Shars Z-axis indicator

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Swede

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A while back, I picked one of these up to help determine pesky z-axis settings for spindles without fixed tooling. Here's what it looks like:



In use, it's a nifty tool. You touch your tool tip to the button, slowly move the Z, and when the indicator is zero'd, your tool is exactly 2.000" above the base of the gauge. It works fine.

Time for a long-shot question... the spring in this thing is HEAVY. I'd like to use it for some extremely sharp and somewhat fragile 1/8" carbide engraving cutters, and I am almost positive it'd both damage the cutter tip, and score the gauge. I'd like to take it apart and cut a turn or three off the return spring. Has anyone done this?

Lacking such a gauge, the best way I've found for setting Z is to use a round pin gauge. Let's say you have a 0.500" pin gauge - jog the spindle down until you cannot roll the gauge pin under the tool. Incrementally jog up as needed while gently trying to roll the pin gauge under the tool. When the pin gauge rolls free, I generally jog back down 0.001", and set Z = 0.500. This works well.

But I'd still like to use this gauge on the small & fine cutters. Has anyone got any other fast, easy, and accurate methods of setting Z?
 

steamer

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You can always use the old smoking paper trick. Get some rolling paper, and a 1-2-3 block in the vise.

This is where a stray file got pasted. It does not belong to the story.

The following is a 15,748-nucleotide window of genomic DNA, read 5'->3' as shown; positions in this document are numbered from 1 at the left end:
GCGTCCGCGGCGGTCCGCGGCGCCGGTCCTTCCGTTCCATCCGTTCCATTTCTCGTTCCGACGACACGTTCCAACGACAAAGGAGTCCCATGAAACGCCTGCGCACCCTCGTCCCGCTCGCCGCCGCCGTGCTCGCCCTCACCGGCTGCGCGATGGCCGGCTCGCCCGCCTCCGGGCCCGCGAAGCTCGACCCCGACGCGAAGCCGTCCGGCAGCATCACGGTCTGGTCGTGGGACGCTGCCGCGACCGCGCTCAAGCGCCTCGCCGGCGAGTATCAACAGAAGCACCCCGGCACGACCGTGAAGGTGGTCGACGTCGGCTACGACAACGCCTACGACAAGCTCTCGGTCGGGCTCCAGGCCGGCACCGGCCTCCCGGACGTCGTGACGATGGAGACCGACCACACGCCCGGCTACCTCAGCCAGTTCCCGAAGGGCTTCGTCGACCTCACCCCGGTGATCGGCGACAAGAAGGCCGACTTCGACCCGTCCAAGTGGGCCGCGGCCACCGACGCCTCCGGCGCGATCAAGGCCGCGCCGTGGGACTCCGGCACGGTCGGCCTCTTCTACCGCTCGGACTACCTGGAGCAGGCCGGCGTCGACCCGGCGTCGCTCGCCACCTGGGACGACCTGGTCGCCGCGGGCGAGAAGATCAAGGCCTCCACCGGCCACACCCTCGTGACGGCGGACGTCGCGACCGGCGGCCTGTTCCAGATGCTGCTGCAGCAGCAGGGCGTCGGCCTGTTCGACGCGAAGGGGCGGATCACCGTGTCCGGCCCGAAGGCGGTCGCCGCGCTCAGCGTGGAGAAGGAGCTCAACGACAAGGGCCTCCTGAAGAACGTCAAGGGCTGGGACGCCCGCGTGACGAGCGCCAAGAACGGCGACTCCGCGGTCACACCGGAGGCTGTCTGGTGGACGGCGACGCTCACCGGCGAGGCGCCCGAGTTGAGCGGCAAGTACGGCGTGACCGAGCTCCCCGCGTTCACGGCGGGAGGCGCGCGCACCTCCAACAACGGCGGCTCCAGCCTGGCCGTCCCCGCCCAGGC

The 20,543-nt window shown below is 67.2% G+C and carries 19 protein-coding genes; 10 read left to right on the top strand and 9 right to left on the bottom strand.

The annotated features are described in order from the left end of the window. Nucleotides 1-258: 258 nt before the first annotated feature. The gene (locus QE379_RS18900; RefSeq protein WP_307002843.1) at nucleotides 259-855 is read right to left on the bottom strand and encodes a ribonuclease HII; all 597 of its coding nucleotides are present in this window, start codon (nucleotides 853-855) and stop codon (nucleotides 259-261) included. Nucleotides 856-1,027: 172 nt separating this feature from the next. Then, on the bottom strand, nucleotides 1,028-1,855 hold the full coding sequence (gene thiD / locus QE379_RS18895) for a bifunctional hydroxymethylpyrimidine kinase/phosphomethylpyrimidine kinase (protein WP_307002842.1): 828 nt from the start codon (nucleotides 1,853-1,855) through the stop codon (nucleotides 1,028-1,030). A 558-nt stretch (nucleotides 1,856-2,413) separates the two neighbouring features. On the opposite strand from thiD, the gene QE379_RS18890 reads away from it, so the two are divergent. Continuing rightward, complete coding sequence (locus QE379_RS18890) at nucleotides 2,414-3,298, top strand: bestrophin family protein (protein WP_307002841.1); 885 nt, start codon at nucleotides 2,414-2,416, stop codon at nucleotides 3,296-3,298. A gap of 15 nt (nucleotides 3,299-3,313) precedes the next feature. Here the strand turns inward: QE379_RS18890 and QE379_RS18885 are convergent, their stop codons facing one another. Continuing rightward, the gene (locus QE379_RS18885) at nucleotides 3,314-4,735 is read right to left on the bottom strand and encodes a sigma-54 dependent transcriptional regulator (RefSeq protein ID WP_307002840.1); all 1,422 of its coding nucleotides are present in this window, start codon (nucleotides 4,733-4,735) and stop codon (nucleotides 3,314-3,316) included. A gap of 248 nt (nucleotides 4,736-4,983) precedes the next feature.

Stick the paper down with a small dab of oil to the 1-2-3 block....now bring the tool down until it JUST grabs and spins the paper....your .0008-.001" of an inch away...I use the Zig Zag brand ....one package will last about a life time....

Dave
 

Swede

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Thanks Ray and Dave. My CNC machine does not have handles. I have to use the jog system, which means manually approaching any fixed surface is not a comfortable thing. I don't have any sort of touch probe.

Ray, I like that concept in your device. I need something that allows a bit of overshoot. What sort of accuracy do you feel like you are getting with it? Do you feel confident that it is less than 0.001"? When engraving with these tiny bits at 40,000 RPM, a thousandth in Z can be big!

These are the cutters I am using. This guy sells a lot of them on eBay, and they come from China. I am thrilled with them... I'm used to carbide engraver bits costing several dollars each, and they break so easily. This guy is selling them for a buck & change each.

http://www.ebay.com/itm/ws/eBayISAPI.dll?ViewItem&item=130397979736
 

ironman

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Swede, mine is not that precision of repeatable accuracy. Closer to .003 and/or .005.
I have thought about using a better spring or eliminating that spring and switch altogether and using a micro momentary switch on top. I am working on one that is only .68 inches tall in its acetal case. FYI, ENCO sells one that is 1 inch tallbut no meter.

Ray
 

Lakc

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This may sound like a really stupid question coming from a guy with no real cnc experiance, but I trust you will go easy on me. :)

Why cant you jog down a toolheight above a 1-2-3 block and then insert the cutter, and tighten the collet holding the tool against the block?
 

Swede

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TY Ray. In my experiments with good micro-switches, they tend to repeat to about 0.0006", and they allow a bit of overshoot. I'll bet they'd work fine.